Crying to the death of far ones.

Everyone that is born dies, some musicians would say that we are born to die. Many deaths can generate different emotions: fear, shock, depression, happiness, surprise, creativity (That’s not a feeling, but yeah).

Such emotions are laced into the impact that the person made in your life, that impact makes connections on your brain and make memories and affinity with another human being, and, with more impact, such as the one that a girlfriend can make (that can take over 6 month to recover), the more connections that are made and the more strong they are. So, if a person like a present father dies, you’ll feel very emotional, because your brain will bring back all that nostalgia of good and positive times that you had with him at the same moment, interpreting his death as the loss of a possible bringer of further happiness, and your brain needs to destroy that link, making you sad, by consequence.

But, what if that person is not that close to you, what if that person is some non present and non bringer of the probability of hapiness? Why would you cry?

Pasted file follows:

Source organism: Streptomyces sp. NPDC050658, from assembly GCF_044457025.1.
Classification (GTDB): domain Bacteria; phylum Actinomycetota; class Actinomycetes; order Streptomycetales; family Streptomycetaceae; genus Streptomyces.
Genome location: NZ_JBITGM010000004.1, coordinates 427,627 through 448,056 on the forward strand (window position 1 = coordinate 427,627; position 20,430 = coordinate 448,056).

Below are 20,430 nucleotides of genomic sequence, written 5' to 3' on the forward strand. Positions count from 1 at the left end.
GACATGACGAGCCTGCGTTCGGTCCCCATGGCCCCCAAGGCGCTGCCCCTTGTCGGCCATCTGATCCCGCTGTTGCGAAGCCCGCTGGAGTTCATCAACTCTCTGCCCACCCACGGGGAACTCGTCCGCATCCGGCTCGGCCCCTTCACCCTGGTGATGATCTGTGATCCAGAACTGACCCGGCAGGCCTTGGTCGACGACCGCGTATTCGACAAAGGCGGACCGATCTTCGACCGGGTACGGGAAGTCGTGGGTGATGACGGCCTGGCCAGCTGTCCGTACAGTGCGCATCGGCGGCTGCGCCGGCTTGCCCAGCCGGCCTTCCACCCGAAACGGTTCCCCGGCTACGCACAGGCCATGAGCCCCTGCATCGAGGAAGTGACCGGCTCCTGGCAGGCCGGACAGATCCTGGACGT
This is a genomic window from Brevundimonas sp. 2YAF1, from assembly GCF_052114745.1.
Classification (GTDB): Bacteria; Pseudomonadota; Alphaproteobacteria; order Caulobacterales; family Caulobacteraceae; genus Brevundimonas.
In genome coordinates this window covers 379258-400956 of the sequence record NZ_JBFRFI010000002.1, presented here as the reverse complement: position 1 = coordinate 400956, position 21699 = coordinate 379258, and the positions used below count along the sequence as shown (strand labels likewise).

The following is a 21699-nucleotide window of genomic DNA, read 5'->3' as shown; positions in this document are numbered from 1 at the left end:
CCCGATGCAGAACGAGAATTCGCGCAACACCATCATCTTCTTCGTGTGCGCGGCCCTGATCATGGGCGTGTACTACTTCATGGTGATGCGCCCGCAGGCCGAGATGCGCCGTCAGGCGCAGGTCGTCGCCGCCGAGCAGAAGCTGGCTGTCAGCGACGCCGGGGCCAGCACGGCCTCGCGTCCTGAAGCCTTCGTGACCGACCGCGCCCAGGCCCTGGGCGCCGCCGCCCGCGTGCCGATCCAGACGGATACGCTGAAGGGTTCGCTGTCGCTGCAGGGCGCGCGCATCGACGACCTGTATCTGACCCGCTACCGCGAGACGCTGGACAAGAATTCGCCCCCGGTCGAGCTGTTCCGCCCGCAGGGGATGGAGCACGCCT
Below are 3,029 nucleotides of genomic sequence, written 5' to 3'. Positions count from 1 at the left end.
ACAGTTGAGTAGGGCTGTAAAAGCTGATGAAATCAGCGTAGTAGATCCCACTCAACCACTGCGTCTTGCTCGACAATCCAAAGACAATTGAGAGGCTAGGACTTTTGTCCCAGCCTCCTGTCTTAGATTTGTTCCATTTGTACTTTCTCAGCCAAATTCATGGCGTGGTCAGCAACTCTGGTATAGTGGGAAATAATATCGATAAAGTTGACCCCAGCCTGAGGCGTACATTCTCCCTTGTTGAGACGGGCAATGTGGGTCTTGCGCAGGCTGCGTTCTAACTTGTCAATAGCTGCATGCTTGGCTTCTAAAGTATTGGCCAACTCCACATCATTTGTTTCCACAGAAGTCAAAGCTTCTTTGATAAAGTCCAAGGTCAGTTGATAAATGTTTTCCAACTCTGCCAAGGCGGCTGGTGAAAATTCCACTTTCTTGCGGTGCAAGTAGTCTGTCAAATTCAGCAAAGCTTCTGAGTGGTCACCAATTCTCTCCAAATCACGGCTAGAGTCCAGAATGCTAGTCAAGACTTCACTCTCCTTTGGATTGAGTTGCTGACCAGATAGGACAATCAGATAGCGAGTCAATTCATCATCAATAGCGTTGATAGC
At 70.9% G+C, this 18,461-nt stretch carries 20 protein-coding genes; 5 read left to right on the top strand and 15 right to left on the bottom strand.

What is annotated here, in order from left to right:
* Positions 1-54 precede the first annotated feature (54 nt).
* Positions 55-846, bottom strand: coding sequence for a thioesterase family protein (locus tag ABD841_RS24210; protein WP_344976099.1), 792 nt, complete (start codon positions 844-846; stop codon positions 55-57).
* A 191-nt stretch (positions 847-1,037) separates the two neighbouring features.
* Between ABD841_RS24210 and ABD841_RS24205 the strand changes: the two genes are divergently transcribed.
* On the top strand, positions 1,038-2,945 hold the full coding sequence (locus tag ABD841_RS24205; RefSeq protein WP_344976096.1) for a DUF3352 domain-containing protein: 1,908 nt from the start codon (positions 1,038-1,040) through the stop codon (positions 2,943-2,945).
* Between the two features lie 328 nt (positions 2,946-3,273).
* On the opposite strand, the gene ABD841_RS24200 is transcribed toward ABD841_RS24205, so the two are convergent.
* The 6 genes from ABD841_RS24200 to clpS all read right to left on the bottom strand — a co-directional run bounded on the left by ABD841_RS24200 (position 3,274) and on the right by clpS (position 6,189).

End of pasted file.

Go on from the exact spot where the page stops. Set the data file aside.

That answer comes with a bit of backtracking, since the childhood, a lot of kids are taught that death is something bad and sad (Not if you live in Mexico or any other country that celebrates death, though), and, since they have no agency in the formulation of knowledge at that age, they will just take his/her/their tutors word for it, and that will be engrained and brought with them ’till or even after enlightment. Since death equals sadness, then you are supposed to be sad, and because of hive minding, they’ll be excluded and coerced if they are actually not sad and maybe even happy in the face of the longest nap of their far ones (or even close ones).

But that doesn’t answer the question: why would someone cry in facing the death of a non familiar person?

My theory is that people suffer from minor depressions every and each day, but their brains just ignore that, just so they don’t get affected that much and can actually be productive in real life (that doesn’t apply to people with depression). Nevertheless, those minor depressions produce chemicals on your brain, much like any other emotion, and those chemicals are stored, stored untill they decay or are used in something else. And that something else that matters in this case, if death is predominantly sad and it is a major emotional trigger, all of those minor depressions are used to make up a bigger sadness, so, if a person that isn’t close to you dies, that would normally considered a mild depression to your brain, but since you had a build up,  you’re done for.

This would be a chapter on my book, but this is coming out all of my mind, of zero experience, and i didn’t research for any of this, which can be a problem, but it’s